The storage device 506 is capable of providing mass storage for the computing device 500. In one implementation, the storage device 506 may be or contain a computer-readable medium, such as a floppy disk device, a hard disk device, an optical disk device, or a tape device, a flash memory or other similar solid-state memory device, or an array of devices, including devices in a storage area network or other configurations. A computer program product can be tangibly embodied in an information carrier. The computer program product may also contain instructions that, when executed, perform one or more methods, such as those described above. The information carrier is a computer- or machine-readable medium, such as the memory 504, the storage device 506, or memory on processor 502.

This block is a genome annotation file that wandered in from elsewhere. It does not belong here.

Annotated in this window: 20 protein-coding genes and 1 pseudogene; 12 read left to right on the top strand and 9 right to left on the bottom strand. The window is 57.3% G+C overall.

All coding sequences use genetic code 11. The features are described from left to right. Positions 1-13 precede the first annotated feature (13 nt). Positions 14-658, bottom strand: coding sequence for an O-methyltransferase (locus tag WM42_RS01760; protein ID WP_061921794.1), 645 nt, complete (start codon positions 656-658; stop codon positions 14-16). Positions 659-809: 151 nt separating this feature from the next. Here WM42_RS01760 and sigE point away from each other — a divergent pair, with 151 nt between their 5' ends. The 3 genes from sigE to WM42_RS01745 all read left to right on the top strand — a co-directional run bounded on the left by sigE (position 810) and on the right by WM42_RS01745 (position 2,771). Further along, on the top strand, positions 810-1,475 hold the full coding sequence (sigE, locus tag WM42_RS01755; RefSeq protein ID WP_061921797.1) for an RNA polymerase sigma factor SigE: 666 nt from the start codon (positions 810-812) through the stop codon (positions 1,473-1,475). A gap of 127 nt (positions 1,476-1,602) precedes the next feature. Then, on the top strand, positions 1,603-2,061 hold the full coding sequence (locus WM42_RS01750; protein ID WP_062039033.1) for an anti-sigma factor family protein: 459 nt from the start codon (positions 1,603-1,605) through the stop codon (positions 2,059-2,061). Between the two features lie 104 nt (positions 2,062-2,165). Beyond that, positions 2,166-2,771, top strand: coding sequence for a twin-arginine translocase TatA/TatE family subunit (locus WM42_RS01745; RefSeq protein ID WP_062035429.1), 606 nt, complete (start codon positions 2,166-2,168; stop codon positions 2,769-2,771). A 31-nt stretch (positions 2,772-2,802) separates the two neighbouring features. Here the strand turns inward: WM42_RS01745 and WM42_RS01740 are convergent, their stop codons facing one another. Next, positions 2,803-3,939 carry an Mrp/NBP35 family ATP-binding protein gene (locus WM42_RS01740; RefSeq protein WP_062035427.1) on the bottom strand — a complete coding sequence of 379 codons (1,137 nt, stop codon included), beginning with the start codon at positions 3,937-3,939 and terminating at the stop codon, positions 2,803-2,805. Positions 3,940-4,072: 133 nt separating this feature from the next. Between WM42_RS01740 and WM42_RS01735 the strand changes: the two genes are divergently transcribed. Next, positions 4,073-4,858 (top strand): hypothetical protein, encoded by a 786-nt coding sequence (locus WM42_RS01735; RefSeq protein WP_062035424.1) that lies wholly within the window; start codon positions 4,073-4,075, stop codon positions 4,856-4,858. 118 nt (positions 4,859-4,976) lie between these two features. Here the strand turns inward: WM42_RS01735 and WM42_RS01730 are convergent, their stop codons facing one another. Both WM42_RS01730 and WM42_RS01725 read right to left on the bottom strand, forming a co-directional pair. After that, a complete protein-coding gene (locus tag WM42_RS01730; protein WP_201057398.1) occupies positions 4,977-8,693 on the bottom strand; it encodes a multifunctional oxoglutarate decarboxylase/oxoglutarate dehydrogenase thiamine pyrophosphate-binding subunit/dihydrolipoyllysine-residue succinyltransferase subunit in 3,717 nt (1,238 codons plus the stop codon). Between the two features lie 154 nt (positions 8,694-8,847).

The high-speed controller 508 manages bandwidth-intensive operations for the computing device 500, while the low speed controller 512 manages lower bandwidth-intensive operations. Such allocation of functions is exemplary only. In one implementation, the high-speed controller 508 is coupled to memory 504, display 516 (e.g., through a graphics processor or accelerator), and to high-speed expansion ports 510, which may accept various expansion cards (not shown). In the implementation, low-speed controller 512 is coupled to storage device 506 and low-speed expansion port 514. The low-speed expansion port, which may include various communication ports (e.g., USB, Bluetooth, Ethernet, wireless Ethernet) may be coupled to one or more input/output devices, such as a keyboard, a pointing device, a scanner, or a networking device such as a switch or router, e.g., through a network adapter.